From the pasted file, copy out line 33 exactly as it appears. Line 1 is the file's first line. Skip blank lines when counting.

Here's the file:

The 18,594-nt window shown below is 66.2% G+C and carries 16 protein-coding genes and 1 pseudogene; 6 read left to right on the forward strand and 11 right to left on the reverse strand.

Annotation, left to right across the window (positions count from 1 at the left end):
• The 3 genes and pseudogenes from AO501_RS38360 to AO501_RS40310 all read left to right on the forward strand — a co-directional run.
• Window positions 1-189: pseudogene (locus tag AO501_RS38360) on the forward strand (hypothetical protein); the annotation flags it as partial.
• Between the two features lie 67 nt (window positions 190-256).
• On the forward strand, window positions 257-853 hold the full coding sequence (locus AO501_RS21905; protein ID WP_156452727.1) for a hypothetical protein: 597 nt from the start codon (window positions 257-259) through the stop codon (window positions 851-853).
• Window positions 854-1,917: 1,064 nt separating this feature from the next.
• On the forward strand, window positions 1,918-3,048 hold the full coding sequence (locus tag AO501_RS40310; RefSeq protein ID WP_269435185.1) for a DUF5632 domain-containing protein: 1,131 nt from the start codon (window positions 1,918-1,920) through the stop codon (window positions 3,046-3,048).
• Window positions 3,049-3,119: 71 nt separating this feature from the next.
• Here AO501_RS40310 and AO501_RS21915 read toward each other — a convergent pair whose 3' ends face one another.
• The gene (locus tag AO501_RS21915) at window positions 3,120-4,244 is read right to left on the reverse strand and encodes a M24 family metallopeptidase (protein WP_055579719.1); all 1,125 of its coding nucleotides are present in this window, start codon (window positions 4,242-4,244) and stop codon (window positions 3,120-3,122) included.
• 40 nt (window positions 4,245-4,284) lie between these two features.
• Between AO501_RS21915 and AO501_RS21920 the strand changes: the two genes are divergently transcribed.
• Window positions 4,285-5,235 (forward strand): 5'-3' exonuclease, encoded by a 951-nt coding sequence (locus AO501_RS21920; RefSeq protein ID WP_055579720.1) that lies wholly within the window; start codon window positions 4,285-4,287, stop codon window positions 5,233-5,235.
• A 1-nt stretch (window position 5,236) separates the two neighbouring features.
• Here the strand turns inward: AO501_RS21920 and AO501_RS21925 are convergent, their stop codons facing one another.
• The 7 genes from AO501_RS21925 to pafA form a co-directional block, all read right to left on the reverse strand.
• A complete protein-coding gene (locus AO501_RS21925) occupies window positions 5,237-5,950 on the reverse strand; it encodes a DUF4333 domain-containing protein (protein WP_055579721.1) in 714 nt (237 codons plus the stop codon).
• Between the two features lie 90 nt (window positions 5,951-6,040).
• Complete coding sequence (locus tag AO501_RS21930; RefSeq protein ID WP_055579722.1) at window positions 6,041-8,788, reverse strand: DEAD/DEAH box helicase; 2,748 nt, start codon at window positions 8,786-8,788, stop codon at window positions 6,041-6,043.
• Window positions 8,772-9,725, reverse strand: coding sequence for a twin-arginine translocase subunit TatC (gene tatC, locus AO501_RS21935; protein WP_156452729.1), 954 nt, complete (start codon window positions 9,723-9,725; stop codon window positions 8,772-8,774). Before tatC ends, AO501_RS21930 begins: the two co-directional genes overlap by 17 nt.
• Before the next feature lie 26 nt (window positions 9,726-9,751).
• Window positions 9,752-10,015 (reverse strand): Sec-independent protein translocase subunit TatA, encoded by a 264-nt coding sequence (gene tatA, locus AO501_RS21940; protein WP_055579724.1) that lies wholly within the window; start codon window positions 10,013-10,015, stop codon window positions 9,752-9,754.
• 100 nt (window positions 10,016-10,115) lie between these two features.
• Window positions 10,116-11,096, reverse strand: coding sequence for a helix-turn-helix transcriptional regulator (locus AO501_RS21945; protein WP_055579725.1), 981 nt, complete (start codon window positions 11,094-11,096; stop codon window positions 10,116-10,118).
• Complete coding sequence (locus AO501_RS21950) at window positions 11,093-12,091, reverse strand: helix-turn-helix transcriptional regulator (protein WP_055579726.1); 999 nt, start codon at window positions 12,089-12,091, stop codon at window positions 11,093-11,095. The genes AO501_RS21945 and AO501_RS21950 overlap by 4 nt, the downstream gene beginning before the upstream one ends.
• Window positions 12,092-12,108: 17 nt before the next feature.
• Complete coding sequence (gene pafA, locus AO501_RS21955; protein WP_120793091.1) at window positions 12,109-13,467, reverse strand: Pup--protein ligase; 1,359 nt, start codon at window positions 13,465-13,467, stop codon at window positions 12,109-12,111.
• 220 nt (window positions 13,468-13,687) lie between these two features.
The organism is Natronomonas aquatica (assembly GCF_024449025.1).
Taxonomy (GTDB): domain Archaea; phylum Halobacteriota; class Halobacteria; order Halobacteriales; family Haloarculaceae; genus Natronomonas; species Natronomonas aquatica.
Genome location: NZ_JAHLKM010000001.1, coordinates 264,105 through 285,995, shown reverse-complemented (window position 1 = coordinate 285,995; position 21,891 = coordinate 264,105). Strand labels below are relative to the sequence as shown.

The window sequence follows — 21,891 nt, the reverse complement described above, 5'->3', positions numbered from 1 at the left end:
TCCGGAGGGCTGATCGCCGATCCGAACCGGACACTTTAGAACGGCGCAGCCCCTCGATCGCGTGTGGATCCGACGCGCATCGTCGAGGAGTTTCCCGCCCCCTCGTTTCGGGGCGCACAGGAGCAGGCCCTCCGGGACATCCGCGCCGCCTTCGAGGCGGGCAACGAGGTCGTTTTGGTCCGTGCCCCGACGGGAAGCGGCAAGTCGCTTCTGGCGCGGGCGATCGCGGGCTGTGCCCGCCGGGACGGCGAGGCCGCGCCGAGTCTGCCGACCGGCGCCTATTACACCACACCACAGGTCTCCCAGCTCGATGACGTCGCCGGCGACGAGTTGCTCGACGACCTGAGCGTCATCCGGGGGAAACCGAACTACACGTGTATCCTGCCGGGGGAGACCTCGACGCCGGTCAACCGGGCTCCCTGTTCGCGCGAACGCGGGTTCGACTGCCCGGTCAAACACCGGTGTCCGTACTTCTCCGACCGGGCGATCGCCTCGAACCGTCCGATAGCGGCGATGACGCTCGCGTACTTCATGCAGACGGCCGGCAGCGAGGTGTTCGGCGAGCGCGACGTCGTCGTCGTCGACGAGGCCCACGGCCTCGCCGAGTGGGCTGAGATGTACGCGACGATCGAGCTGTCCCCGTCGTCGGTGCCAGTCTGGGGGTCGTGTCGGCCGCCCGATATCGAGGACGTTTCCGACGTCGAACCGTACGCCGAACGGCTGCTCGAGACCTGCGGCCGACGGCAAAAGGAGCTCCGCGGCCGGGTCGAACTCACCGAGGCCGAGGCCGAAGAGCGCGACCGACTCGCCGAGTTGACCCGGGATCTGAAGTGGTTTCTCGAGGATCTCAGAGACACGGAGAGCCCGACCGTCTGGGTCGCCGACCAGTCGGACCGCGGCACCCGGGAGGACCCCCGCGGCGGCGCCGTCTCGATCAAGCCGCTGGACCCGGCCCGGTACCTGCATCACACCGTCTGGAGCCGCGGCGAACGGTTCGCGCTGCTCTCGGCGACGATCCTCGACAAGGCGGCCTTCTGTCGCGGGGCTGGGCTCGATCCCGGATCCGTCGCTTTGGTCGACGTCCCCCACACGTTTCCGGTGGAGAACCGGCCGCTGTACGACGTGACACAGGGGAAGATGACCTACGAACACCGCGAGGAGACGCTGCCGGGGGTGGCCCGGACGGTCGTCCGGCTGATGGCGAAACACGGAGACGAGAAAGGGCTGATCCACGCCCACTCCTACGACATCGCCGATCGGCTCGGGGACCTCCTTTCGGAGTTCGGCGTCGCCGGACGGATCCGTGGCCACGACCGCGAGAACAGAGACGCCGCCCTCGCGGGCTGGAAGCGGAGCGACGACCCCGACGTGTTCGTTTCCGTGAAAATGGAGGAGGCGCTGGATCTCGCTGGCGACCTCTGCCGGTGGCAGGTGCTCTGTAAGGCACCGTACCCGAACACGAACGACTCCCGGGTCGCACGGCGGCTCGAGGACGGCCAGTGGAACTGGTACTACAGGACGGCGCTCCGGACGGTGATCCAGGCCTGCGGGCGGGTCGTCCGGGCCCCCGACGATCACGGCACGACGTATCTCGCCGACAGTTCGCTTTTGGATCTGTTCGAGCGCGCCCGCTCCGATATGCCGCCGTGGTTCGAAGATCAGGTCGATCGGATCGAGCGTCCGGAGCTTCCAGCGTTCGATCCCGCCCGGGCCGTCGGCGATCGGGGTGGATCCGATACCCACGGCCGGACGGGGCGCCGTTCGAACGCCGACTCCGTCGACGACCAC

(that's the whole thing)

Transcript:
The window sequence follows — 21,891 nt, the reverse complement described above, 5'->3', positions numbered from 1 at the left end: